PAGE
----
$AMAT reported a miss on earnings and revenue due to Covid-related shutdowns in China that delayed $150M of revenue in the quarter. However, management notes that demand remains strong for wafer fab equipment.
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Shared Research Screens:
Value Line Top 100 Highest Growth
I’ve always seen excerpts in books touting Value Line as a valuable source of research analysis, but had never looked at subscribing. They’d always mentioned it was available at local public libraries free of charge. I don’t pay for investment advice like I don’t pay for women, so off to the library I went. I was shocked when the librarian showed me the giant binders of already crunched numbers of everything I’d ever wanted and more!
I said I was going to start sharing research screens weekly, but due to the backlog, I need to spit a few out a little quicker while valuations are still accurate & relatively attractive.
This first list started with a list of Value Line growth companies, 100 of them. I had to narrow the list somewhat, without my bias, so I used their provided statistics to cull the best investable options from the original list of their Top 100 Highest Growth Stocks.
The reason this quality growth screen jumped out at me in the first place was the qualifying criteria, eliminating most of the risk of making a bad decision (based on emotion or hype).
Value Line quote: “To be included, a company’s annual growth of sales, cash flow, earnings, dividends, and book value must together have averaged 10% or more over the past 10 years and be expected to average at least 10% in the coming 3-5 years.”
That says a lot about the stability, strength, & trajectory of a company and that’s the type of near zero risk, sleep well at night (SWAN) stocks I like to own. Especially when they’re undervalued or out of favor, just reported a bad quarter, or trading at historically low valuation multiples for any other myriad reasons.
Statistical categories included in this Value Line table include 1) Timeliness Rank, 1 being best time to buy, 5 being the worst, 2) Safety Rank, 1 being safest, 5 being the riskiest, 3) current P/E ratio, 4) estimated 3-5 year price appreciation, and 5) the company’s industry rank. I’ve chosen to personally eliminate all fortune telling/future predictions/economic forecasts, etc. from my analysis, therefore will exclude forward looking estimates whenever possible. To narrow the list from the top 100 to a more manageable list of the cream of the crop, I chose to look for company’s with a Timeliness & Safety rank of 1-2 to ensure highest quality & fair value/positive outlook, a P/E ratio below 30 to ensure I’m not paying too high a price, and top 10 rank in their industry to hopefully provide additional quality/moat/competitive advantage strength to the final contestants on #INVESTWITHDEEBO. Ensuring quality first, and value second, hasn’t failed me yet.
Turns out, only 2 companies met such high standards, so I had to relax criteria just a tad. Those two companies were Google and Microsoft ($MSFT just barely, with a P/E of 30.xx) Google was the sole company with an absolutely perfect score; 1 on Timeliness & Safety, P/E ~20, ranked #3 in their industry. And had +100% 3-5 year estimated price appreciation to boot.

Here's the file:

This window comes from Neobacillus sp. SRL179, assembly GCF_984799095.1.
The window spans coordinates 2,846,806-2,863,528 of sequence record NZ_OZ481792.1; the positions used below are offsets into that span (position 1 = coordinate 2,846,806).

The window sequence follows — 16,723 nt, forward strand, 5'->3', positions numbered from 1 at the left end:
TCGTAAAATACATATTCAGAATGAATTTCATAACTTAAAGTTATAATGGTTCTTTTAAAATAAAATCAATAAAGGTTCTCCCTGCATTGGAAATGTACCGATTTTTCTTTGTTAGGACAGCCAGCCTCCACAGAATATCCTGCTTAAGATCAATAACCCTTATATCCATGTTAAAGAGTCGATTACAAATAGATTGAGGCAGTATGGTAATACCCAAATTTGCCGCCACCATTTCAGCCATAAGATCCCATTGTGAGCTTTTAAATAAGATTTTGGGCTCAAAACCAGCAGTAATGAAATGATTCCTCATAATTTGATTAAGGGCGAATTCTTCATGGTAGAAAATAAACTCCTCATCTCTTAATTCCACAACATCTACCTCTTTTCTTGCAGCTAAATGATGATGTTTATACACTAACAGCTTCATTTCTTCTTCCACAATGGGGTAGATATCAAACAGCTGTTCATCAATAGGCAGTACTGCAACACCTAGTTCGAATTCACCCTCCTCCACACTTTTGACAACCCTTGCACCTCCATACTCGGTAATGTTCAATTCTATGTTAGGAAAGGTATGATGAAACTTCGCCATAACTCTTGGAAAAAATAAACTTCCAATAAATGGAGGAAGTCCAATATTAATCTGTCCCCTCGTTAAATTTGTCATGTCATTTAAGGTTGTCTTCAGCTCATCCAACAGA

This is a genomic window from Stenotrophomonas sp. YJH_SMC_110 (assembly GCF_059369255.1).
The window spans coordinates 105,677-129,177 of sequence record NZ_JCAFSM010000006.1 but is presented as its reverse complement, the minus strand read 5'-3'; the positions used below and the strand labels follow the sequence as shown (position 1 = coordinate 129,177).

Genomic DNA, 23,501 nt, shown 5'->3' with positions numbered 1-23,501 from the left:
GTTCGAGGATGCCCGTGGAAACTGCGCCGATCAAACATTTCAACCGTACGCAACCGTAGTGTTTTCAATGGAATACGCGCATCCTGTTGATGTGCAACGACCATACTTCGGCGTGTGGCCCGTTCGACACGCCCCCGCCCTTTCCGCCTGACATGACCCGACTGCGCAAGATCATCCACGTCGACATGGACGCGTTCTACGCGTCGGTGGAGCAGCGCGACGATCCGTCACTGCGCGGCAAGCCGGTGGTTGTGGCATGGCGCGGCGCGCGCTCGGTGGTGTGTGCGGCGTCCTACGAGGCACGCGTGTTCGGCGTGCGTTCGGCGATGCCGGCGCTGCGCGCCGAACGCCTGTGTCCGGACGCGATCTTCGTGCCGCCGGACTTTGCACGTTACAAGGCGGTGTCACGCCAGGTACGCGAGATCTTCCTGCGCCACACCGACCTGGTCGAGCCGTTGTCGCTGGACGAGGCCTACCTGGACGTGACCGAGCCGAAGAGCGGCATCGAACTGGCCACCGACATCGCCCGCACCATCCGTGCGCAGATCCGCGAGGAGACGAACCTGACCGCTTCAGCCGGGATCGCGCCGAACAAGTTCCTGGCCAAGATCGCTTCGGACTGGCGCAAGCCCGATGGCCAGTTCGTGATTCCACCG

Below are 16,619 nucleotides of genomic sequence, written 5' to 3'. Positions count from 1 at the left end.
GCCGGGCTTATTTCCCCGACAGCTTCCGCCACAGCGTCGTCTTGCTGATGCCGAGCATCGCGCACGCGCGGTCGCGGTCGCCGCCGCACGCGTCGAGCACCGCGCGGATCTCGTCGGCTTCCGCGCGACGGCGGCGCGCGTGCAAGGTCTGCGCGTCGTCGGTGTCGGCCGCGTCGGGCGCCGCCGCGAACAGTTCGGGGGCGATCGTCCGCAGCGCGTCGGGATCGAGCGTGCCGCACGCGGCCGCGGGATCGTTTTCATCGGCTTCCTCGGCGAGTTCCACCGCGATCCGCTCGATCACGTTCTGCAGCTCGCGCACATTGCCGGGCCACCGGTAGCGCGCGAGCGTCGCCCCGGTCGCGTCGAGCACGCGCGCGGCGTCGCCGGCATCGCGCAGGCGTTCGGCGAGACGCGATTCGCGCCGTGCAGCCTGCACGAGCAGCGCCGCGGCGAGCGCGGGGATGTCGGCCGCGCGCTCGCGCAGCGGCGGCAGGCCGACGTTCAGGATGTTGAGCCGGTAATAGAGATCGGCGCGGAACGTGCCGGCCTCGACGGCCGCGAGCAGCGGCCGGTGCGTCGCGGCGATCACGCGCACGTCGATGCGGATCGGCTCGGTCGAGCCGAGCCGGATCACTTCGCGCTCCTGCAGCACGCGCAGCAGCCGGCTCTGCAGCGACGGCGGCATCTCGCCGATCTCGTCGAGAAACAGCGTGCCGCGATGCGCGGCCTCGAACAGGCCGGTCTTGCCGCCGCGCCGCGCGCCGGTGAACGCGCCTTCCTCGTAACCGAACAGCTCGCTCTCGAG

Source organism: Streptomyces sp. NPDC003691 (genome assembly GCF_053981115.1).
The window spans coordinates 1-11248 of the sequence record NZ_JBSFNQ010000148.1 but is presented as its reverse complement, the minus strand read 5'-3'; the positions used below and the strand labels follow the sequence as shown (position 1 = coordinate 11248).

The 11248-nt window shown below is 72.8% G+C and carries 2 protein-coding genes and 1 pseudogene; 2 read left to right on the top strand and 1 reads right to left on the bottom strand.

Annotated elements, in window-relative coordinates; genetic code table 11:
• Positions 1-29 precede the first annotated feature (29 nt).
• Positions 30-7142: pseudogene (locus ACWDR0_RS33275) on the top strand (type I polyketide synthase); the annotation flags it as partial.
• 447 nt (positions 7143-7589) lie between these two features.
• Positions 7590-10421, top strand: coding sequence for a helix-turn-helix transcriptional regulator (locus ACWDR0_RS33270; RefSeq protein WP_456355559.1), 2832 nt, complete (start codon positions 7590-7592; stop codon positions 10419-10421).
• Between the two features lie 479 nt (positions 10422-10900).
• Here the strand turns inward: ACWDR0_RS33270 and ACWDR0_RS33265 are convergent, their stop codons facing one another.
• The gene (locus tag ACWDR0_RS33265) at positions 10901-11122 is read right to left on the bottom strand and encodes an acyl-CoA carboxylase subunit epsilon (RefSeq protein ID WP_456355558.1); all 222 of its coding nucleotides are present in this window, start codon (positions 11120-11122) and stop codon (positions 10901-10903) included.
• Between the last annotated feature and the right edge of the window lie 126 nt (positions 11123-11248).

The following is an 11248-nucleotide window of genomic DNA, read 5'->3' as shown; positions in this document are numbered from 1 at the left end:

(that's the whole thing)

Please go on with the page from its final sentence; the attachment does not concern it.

So, relaxing the standards, I was able to get almost 25 company’s I think provide higher probability of outperformance going forward, although I don’t believe there’s a bad company on the list.
Value Line Top 100 Highest Growth Stocks; additionally screened for my 4 additional quality & valuation hurdles (timeliness, safety, P/E, industry rank) produced the following:
Hitting a perfect 4/4 parameters:
An exceptional 3/4 Parameters:
Still great 2/4 Parameters:
Couple Honorable Mentions that narrowly missed the expanded standards:
The reason I love screens like this is because every one of these 100 companies is a strong company. Starting with a high quality list, then further screening for quality & valuation from there, has drastically reduced the probability of making a bad investment. Unless I get my emotions involved, then I take an L occasionally. So I try to keep it as near 100% mechanical as possible. I understand the voting machine vs the weighing machine; price will always follow performance, may just take a bit for the herd to catch up😉
Sorry again for the forward looking estimates, I’m keeping them at a minimum, promise.
After doing this for hours today, I wanted to score them to give more of an idea on which I thought might provide the most upside. So I spent hours today developing a point system based on the quality & valuation metrics already discussed, plus quality, profitability, valuation metrics & margin of safety estimates from 3 of my most trusted & accurate data sources. The primary reason I wanted to do this, was because to take advantage of the most irrationally priced stocks, doesn’t always require us buying the best companies. So this scoring system gives points ranging from 5-25 per category, for 6 additional categories of quality, value, & MoS. Higher quality rank= more points, larger margin of safety=more points. This scale (admittedly with 100% personal emotion and bias) was intended to reward the companies that 1) hit the most parameters, and 2) had the largest margin of safety, therefore minimizing downside risk to an absolute minimum, while simultaneously increasing the probability of outperformance. So here is the same list, in order of points scored, on my totally made up point scale, to hopefully provide some context as to the level of undervaluation.